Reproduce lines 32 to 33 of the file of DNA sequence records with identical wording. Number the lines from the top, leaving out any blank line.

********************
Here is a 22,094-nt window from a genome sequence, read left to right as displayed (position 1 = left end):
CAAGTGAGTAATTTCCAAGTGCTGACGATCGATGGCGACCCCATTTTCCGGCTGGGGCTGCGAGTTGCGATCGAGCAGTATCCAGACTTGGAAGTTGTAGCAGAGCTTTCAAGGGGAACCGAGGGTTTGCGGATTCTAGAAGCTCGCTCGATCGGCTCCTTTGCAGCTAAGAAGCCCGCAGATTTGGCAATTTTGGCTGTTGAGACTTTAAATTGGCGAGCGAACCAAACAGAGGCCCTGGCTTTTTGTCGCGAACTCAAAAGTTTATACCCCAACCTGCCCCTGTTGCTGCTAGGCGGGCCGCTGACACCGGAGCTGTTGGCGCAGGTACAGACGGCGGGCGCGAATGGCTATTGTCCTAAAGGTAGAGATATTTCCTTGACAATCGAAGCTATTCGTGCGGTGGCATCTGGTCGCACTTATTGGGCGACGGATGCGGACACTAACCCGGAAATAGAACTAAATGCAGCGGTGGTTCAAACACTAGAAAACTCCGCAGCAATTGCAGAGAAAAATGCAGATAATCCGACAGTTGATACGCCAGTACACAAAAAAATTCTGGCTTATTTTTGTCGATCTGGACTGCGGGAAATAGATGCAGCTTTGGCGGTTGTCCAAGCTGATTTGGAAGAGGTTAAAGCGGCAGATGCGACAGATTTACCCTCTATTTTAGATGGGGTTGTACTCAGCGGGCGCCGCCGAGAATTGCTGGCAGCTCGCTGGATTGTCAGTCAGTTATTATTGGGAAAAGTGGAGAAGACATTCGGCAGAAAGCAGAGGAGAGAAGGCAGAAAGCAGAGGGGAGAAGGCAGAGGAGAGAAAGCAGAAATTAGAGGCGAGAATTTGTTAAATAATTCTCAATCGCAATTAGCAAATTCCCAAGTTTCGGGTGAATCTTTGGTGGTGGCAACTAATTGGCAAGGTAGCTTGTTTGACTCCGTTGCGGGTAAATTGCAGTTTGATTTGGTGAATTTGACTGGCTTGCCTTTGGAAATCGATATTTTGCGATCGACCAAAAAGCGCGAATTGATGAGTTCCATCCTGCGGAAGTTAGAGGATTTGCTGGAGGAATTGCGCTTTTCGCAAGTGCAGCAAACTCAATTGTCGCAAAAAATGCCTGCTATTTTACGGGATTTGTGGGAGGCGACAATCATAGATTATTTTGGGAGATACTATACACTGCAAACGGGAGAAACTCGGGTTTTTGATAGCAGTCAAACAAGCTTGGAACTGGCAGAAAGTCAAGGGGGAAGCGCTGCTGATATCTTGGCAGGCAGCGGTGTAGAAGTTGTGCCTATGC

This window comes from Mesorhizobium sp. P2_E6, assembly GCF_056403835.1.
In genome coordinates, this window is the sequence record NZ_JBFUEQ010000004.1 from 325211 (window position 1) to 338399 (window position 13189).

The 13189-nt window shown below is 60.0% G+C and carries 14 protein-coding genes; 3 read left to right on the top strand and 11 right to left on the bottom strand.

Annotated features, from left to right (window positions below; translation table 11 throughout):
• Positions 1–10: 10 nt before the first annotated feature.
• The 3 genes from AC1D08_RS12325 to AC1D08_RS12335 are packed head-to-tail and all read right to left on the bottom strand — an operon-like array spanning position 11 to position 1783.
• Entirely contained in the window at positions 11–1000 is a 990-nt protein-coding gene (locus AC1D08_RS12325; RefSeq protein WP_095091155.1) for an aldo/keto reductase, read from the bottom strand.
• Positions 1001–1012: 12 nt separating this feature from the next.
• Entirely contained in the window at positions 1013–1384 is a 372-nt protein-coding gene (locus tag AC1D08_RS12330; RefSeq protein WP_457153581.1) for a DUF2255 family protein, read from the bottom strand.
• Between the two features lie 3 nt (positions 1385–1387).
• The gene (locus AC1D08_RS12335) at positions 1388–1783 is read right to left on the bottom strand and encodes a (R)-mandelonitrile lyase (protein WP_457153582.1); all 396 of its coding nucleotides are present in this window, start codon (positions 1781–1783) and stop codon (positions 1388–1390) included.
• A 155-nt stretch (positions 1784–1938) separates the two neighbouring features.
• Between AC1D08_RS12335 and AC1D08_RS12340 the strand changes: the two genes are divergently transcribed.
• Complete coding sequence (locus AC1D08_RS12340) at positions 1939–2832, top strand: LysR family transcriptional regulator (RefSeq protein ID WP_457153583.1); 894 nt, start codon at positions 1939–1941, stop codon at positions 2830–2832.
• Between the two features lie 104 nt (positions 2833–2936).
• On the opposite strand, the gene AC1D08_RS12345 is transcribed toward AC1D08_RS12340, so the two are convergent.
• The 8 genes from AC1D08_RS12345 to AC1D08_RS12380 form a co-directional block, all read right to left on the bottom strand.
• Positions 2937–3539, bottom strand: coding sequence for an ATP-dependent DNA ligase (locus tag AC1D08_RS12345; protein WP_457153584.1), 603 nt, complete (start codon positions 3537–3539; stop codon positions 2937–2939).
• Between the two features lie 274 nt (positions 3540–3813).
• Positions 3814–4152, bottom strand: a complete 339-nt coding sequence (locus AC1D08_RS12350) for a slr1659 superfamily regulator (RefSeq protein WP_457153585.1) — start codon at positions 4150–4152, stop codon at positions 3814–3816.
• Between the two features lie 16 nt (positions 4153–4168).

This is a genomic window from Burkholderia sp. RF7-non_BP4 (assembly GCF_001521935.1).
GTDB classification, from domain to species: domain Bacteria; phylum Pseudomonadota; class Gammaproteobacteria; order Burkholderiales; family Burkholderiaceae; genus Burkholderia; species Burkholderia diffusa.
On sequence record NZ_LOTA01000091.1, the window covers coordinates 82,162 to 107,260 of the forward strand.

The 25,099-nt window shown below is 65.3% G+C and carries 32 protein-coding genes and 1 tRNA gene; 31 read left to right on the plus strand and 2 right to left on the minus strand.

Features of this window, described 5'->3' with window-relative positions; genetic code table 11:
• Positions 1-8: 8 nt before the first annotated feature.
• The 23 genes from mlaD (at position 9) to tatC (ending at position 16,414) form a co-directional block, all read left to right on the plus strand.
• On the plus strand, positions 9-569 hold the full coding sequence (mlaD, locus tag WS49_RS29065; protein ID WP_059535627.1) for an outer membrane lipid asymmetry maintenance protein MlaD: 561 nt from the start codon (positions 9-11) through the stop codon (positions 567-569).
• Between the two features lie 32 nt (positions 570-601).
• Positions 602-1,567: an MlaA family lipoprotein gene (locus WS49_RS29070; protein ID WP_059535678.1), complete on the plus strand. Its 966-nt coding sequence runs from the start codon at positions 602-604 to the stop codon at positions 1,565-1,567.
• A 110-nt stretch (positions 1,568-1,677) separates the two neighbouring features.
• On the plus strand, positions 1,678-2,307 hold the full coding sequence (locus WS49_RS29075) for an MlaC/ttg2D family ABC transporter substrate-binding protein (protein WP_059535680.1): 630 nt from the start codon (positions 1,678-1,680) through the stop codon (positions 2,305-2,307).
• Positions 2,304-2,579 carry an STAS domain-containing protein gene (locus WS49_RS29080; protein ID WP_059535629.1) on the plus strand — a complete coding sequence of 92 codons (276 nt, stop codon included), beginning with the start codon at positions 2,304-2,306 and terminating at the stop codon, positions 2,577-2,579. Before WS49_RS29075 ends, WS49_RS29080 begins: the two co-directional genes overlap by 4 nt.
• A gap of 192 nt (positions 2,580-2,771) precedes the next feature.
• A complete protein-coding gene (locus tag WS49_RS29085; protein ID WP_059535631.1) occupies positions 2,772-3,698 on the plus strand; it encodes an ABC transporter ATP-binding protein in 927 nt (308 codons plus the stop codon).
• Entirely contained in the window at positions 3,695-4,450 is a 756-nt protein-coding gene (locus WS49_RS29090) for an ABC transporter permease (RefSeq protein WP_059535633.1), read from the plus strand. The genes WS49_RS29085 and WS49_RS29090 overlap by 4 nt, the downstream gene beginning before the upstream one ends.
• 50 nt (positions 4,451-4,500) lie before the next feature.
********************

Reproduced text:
• Between the two features lie 32 nt (positions 570-601).
• Positions 602-1,567: an MlaA family lipoprotein gene (locus WS49_RS29070; protein ID WP_059535678.1), complete on the plus strand. Its 966-nt coding sequence runs from the start codon at positions 602-604 to the stop codon at positions 1,565-1,567.